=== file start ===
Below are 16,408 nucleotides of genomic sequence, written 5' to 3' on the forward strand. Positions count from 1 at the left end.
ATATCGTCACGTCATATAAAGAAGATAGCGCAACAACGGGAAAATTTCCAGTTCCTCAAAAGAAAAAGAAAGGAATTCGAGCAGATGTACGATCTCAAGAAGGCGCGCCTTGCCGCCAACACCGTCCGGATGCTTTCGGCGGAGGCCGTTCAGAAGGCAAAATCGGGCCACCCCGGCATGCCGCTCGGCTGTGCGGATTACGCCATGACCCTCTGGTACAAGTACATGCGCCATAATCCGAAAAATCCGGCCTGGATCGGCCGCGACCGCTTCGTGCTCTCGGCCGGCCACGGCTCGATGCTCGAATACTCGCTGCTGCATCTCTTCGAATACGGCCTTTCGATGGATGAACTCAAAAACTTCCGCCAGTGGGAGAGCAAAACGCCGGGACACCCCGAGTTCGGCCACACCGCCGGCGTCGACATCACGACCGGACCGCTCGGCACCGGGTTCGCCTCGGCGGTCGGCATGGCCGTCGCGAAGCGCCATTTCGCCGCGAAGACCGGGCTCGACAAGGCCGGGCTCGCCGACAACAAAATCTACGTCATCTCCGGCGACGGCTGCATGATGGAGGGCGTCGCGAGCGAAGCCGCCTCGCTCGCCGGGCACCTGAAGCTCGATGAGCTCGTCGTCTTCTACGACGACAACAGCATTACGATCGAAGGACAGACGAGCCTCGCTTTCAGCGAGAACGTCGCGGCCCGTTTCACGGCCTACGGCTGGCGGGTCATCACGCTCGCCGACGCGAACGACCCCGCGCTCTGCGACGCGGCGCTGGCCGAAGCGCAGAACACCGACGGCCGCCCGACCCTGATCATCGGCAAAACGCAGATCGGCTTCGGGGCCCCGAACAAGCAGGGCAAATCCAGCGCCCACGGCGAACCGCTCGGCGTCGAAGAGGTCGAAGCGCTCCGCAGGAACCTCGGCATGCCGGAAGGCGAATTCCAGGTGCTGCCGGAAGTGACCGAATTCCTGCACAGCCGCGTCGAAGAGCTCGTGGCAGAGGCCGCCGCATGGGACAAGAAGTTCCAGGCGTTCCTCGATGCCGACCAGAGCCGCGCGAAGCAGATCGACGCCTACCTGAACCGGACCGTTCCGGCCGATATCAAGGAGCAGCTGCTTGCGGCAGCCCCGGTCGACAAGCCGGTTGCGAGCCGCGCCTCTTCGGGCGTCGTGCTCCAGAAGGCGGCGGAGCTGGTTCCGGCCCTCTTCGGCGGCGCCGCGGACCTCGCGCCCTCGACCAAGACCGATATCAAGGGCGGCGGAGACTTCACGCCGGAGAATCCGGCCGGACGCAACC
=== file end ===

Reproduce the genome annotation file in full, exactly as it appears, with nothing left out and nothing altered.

Below are 16,408 nucleotides of genomic sequence, written 5' to 3' on the forward strand. Positions count from 1 at the left end.
ATATCGTCACGTCATATAAAGAAGATAGCGCAACAACGGGAAAATTTCCAGTTCCTCAAAAGAAAAAGAAAGGAATTCGAGCAGATGTACGATCTCAAGAAGGCGCGCCTTGCCGCCAACACCGTCCGGATGCTTTCGGCGGAGGCCGTTCAGAAGGCAAAATCGGGCCACCCCGGCATGCCGCTCGGCTGTGCGGATTACGCCATGACCCTCTGGTACAAGTACATGCGCCATAATCCGAAAAATCCGGCCTGGATCGGCCGCGACCGCTTCGTGCTCTCGGCCGGCCACGGCTCGATGCTCGAATACTCGCTGCTGCATCTCTTCGAATACGGCCTTTCGATGGATGAACTCAAAAACTTCCGCCAGTGGGAGAGCAAAACGCCGGGACACCCCGAGTTCGGCCACACCGCCGGCGTCGACATCACGACCGGACCGCTCGGCACCGGGTTCGCCTCGGCGGTCGGCATGGCCGTCGCGAAGCGCCATTTCGCCGCGAAGACCGGGCTCGACAAGGCCGGGCTCGCCGACAACAAAATCTACGTCATCTCCGGCGACGGCTGCATGATGGAGGGCGTCGCGAGCGAAGCCGCCTCGCTCGCCGGGCACCTGAAGCTCGATGAGCTCGTCGTCTTCTACGACGACAACAGCATTACGATCGAAGGACAGACGAGCCTCGCTTTCAGCGAGAACGTCGCGGCCCGTTTCACGGCCTACGGCTGGCGGGTCATCACGCTCGCCGACGCGAACGACCCCGCGCTCTGCGACGCGGCGCTGGCCGAAGCGCAGAACACCGACGGCCGCCCGACCCTGATCATCGGCAAAACGCAGATCGGCTTCGGGGCCCCGAACAAGCAGGGCAAATCCAGCGCCCACGGCGAACCGCTCGGCGTCGAAGAGGTCGAAGCGCTCCGCAGGAACCTCGGCATGCCGGAAGGCGAATTCCAGGTGCTGCCGGAAGTGACCGAATTCCTGCACAGCCGCGTCGAAGAGCTCGTGGCAGAGGCCGCCGCATGGGACAAGAAGTTCCAGGCGTTCCTCGATGCCGACCAGAGCCGCGCGAAGCAGATCGACGCCTACCTGAACCGGACCGTTCCGGCCGATATCAAGGAGCAGCTGCTTGCGGCAGCCCCGGTCGACAAGCCGGTTGCGAGCCGCGCCTCTTCGGGCGTCGTGCTCCAGAAGGCGGCGGAGCTGGTTCCGGCCCTCTTCGGCGGCGCCGCGGACCTCGCGCCCTCGACCAAGACCGATATCAAGGGCGGCGGAGACTTCACGCCGGAGAATCCGGCCGGACGCAACC